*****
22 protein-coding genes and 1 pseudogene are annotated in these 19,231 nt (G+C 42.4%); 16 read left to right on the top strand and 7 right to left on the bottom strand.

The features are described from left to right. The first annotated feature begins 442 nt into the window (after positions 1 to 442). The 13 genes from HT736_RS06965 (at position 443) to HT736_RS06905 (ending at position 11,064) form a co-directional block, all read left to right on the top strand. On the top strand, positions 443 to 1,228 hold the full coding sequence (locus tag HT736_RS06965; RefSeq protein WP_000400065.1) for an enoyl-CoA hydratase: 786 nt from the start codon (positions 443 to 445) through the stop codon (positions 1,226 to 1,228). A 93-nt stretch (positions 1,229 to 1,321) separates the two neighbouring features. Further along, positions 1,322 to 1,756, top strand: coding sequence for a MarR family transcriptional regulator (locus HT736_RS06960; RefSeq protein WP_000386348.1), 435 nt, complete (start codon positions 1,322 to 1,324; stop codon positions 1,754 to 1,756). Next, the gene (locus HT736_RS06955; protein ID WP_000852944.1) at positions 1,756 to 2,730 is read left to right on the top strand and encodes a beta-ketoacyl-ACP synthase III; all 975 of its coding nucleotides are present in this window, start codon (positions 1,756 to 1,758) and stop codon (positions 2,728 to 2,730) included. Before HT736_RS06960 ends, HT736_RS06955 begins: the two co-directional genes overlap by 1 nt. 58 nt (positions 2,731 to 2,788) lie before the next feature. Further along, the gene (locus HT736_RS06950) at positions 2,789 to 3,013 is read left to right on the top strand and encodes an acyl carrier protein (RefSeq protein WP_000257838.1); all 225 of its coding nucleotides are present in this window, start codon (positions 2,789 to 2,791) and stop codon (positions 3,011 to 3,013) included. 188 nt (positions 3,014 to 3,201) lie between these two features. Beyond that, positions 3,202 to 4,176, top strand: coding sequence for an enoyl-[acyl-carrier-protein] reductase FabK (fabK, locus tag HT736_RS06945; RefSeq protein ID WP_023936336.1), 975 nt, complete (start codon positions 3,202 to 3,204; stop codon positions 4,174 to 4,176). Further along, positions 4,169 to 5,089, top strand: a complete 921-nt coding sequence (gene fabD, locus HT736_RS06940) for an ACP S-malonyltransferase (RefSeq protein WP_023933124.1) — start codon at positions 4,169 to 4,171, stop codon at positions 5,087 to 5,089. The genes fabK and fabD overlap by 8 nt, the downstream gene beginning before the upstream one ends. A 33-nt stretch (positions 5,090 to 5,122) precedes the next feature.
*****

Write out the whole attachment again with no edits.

22 protein-coding genes and 1 pseudogene are annotated in these 19,231 nt (G+C 42.4%); 16 read left to right on the top strand and 7 right to left on the bottom strand.

The features are described from left to right. The first annotated feature begins 442 nt into the window (after positions 1 to 442). The 13 genes from HT736_RS06965 (at position 443) to HT736_RS06905 (ending at position 11,064) form a co-directional block, all read left to right on the top strand. On the top strand, positions 443 to 1,228 hold the full coding sequence (locus tag HT736_RS06965; RefSeq protein WP_000400065.1) for an enoyl-CoA hydratase: 786 nt from the start codon (positions 443 to 445) through the stop codon (positions 1,226 to 1,228). A 93-nt stretch (positions 1,229 to 1,321) separates the two neighbouring features. Further along, positions 1,322 to 1,756, top strand: coding sequence for a MarR family transcriptional regulator (locus HT736_RS06960; RefSeq protein WP_000386348.1), 435 nt, complete (start codon positions 1,322 to 1,324; stop codon positions 1,754 to 1,756). Next, the gene (locus HT736_RS06955; protein ID WP_000852944.1) at positions 1,756 to 2,730 is read left to right on the top strand and encodes a beta-ketoacyl-ACP synthase III; all 975 of its coding nucleotides are present in this window, start codon (positions 1,756 to 1,758) and stop codon (positions 2,728 to 2,730) included. Before HT736_RS06960 ends, HT736_RS06955 begins: the two co-directional genes overlap by 1 nt. 58 nt (positions 2,731 to 2,788) lie before the next feature. Further along, the gene (locus HT736_RS06950) at positions 2,789 to 3,013 is read left to right on the top strand and encodes an acyl carrier protein (RefSeq protein WP_000257838.1); all 225 of its coding nucleotides are present in this window, start codon (positions 2,789 to 2,791) and stop codon (positions 3,011 to 3,013) included. 188 nt (positions 3,014 to 3,201) lie between these two features. Beyond that, positions 3,202 to 4,176, top strand: coding sequence for an enoyl-[acyl-carrier-protein] reductase FabK (fabK, locus tag HT736_RS06945; RefSeq protein ID WP_023936336.1), 975 nt, complete (start codon positions 3,202 to 3,204; stop codon positions 4,174 to 4,176). Further along, positions 4,169 to 5,089, top strand: a complete 921-nt coding sequence (gene fabD, locus HT736_RS06940) for an ACP S-malonyltransferase (RefSeq protein WP_023933124.1) — start codon at positions 4,169 to 4,171, stop codon at positions 5,087 to 5,089. The genes fabK and fabD overlap by 8 nt, the downstream gene beginning before the upstream one ends. A 33-nt stretch (positions 5,090 to 5,122) precedes the next feature.